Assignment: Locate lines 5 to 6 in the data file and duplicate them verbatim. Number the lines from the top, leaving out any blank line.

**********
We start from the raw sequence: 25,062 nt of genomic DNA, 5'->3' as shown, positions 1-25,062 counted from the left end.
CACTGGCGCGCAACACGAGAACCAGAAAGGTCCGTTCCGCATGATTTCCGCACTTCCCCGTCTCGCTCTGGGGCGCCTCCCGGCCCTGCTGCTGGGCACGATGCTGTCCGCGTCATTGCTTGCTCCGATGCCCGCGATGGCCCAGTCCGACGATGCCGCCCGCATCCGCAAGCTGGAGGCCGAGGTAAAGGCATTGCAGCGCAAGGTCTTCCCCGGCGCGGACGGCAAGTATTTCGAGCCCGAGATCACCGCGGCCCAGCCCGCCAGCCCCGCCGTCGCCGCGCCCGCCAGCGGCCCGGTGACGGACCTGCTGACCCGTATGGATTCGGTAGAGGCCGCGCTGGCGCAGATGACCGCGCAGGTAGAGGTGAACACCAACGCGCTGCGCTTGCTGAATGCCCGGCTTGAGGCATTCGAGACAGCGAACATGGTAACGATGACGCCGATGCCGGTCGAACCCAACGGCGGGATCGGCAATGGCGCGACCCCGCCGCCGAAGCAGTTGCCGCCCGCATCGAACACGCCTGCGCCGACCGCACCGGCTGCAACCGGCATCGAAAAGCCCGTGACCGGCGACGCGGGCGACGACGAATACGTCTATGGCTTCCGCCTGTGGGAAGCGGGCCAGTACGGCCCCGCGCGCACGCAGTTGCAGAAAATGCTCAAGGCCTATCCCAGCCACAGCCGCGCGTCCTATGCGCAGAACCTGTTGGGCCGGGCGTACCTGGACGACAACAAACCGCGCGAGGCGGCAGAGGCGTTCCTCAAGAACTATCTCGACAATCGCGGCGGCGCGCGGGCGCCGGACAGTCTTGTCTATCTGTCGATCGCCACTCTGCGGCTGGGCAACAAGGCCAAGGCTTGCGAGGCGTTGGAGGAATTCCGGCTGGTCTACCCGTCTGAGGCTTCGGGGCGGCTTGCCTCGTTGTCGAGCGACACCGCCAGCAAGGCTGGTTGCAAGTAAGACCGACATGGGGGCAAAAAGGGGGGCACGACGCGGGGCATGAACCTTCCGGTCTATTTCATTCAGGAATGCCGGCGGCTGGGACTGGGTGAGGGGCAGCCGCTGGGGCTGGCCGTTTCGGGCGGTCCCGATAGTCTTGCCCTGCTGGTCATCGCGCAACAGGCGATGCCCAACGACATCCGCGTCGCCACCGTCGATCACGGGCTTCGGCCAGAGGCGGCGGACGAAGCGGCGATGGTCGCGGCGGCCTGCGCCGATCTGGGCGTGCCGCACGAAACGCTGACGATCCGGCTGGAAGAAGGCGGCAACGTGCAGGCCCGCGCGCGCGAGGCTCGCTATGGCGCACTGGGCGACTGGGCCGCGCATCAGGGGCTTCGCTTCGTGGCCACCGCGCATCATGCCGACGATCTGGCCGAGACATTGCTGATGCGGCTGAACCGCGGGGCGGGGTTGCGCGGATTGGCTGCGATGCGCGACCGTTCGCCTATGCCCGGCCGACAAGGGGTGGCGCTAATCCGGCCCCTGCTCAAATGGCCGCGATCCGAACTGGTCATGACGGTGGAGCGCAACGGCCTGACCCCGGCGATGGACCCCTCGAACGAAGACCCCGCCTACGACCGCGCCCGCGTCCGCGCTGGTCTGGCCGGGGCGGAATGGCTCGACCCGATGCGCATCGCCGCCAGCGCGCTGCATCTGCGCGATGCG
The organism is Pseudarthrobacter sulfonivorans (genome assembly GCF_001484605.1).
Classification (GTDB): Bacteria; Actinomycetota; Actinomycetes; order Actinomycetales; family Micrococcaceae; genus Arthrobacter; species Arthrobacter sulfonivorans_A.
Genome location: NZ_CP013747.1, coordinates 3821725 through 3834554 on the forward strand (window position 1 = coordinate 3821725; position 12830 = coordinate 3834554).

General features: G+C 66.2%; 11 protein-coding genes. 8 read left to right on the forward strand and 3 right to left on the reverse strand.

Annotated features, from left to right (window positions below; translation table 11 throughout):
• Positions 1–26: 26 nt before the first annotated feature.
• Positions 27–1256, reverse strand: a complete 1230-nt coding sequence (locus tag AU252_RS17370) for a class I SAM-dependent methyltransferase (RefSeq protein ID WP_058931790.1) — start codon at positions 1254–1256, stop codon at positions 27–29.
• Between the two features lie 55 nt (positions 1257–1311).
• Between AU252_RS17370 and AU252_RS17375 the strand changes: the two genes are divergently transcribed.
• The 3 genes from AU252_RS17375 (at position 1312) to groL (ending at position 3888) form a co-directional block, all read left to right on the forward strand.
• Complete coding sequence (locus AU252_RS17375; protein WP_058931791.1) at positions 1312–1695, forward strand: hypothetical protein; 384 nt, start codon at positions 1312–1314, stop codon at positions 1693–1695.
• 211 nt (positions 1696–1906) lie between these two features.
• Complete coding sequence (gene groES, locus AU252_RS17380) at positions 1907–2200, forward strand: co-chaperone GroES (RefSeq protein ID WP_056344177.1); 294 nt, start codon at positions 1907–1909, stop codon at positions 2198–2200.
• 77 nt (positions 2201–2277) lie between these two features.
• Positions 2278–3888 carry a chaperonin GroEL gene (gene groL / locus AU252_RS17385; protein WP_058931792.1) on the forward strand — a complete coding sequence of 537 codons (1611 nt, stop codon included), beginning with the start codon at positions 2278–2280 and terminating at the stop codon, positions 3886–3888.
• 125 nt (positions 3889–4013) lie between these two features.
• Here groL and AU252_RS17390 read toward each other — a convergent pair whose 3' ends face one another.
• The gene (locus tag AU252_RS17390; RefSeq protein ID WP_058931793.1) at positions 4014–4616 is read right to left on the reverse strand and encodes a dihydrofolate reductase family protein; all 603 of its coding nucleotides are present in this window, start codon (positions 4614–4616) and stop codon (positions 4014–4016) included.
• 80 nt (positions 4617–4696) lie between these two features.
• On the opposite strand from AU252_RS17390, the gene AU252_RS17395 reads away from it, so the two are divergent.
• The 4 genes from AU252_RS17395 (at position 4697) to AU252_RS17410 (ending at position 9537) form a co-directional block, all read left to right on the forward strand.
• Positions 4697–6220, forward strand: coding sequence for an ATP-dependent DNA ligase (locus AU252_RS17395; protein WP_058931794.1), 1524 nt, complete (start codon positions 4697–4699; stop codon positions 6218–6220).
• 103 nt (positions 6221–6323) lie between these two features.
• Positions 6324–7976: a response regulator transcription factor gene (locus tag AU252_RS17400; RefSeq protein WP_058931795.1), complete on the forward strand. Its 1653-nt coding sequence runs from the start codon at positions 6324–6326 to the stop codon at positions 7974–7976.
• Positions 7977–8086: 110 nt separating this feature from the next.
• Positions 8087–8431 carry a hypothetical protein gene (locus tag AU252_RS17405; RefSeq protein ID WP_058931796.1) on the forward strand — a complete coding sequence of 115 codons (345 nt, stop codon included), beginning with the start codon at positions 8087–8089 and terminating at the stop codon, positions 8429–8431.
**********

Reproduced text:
Genome location: NZ_CP013747.1, coordinates 3821725 through 3834554 on the forward strand (window position 1 = coordinate 3821725; position 12830 = coordinate 3834554).

General features: G+C 66.2%; 11 protein-coding genes. 8 read left to right on the forward strand and 3 right to left on the reverse strand.